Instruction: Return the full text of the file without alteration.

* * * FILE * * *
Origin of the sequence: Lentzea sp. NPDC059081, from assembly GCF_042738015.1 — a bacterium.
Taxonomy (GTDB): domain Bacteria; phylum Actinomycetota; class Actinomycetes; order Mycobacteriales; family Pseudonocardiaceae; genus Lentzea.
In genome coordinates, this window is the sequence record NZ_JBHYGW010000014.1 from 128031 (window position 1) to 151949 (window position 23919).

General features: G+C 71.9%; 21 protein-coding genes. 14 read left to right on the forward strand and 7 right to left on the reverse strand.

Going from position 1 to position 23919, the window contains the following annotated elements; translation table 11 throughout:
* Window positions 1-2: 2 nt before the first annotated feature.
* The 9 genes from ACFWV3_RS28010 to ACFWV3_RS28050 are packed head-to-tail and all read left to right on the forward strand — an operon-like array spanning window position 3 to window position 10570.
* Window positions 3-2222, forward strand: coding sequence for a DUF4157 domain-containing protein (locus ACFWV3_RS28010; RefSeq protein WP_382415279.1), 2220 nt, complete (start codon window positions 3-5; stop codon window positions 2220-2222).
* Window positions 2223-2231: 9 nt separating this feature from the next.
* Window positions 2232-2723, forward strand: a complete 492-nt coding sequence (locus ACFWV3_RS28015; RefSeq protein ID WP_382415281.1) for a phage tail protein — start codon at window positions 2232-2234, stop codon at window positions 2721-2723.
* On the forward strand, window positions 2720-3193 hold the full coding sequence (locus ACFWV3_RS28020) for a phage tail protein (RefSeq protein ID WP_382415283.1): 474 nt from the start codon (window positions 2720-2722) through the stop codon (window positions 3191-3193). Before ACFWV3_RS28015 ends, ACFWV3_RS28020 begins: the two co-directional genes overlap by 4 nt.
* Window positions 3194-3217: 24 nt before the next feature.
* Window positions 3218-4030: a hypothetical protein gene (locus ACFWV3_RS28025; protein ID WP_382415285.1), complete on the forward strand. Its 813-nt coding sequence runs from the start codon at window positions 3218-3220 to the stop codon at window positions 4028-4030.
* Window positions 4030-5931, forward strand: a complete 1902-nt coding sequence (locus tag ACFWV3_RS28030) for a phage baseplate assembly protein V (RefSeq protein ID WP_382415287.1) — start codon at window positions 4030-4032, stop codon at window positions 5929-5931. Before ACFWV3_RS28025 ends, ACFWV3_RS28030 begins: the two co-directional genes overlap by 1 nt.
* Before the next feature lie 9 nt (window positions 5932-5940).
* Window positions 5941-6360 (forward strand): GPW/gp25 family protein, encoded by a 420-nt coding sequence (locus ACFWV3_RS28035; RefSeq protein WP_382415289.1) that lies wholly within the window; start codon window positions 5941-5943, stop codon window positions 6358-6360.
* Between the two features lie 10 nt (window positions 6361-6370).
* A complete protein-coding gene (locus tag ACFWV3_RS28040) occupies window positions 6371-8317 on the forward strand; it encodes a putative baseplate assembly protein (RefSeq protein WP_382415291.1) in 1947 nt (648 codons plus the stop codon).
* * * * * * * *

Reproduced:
Origin of the sequence: Lentzea sp. NPDC059081, from assembly GCF_042738015.1 — a bacterium.
Taxonomy (GTDB): domain Bacteria; phylum Actinomycetota; class Actinomycetes; order Mycobacteriales; family Pseudonocardiaceae; genus Lentzea.
In genome coordinates, this window is the sequence record NZ_JBHYGW010000014.1 from 128031 (window position 1) to 151949 (window position 23919).

General features: G+C 71.9%; 21 protein-coding genes. 14 read left to right on the forward strand and 7 right to left on the reverse strand.

Going from position 1 to position 23919, the window contains the following annotated elements; translation table 11 throughout:
* Window positions 1-2: 2 nt before the first annotated feature.
* The 9 genes from ACFWV3_RS28010 to ACFWV3_RS28050 are packed head-to-tail and all read left to right on the forward strand — an operon-like array spanning window position 3 to window position 10570.
* Window positions 3-2222, forward strand: coding sequence for a DUF4157 domain-containing protein (locus ACFWV3_RS28010; RefSeq protein WP_382415279.1), 2220 nt, complete (start codon window positions 3-5; stop codon window positions 2220-2222).
* Window positions 2223-2231: 9 nt separating this feature from the next.
* Window positions 2232-2723, forward strand: a complete 492-nt coding sequence (locus ACFWV3_RS28015; RefSeq protein ID WP_382415281.1) for a phage tail protein — start codon at window positions 2232-2234, stop codon at window positions 2721-2723.
* On the forward strand, window positions 2720-3193 hold the full coding sequence (locus ACFWV3_RS28020) for a phage tail protein (RefSeq protein ID WP_382415283.1): 474 nt from the start codon (window positions 2720-2722) through the stop codon (window positions 3191-3193). Before ACFWV3_RS28015 ends, ACFWV3_RS28020 begins: the two co-directional genes overlap by 4 nt.
* Window positions 3194-3217: 24 nt before the next feature.
* Window positions 3218-4030: a hypothetical protein gene (locus ACFWV3_RS28025; protein ID WP_382415285.1), complete on the forward strand. Its 813-nt coding sequence runs from the start codon at window positions 3218-3220 to the stop codon at window positions 4028-4030.
* Window positions 4030-5931, forward strand: a complete 1902-nt coding sequence (locus tag ACFWV3_RS28030) for a phage baseplate assembly protein V (RefSeq protein ID WP_382415287.1) — start codon at window positions 4030-4032, stop codon at window positions 5929-5931. Before ACFWV3_RS28025 ends, ACFWV3_RS28030 begins: the two co-directional genes overlap by 1 nt.
* Before the next feature lie 9 nt (window positions 5932-5940).
* Window positions 5941-6360 (forward strand): GPW/gp25 family protein, encoded by a 420-nt coding sequence (locus ACFWV3_RS28035; RefSeq protein WP_382415289.1) that lies wholly within the window; start codon window positions 5941-5943, stop codon window positions 6358-6360.
* Between the two features lie 10 nt (window positions 6361-6370).
* A complete protein-coding gene (locus tag ACFWV3_RS28040) occupies window positions 6371-8317 on the forward strand; it encodes a putative baseplate assembly protein (RefSeq protein WP_382415291.1) in 1947 nt (648 codons plus the stop codon).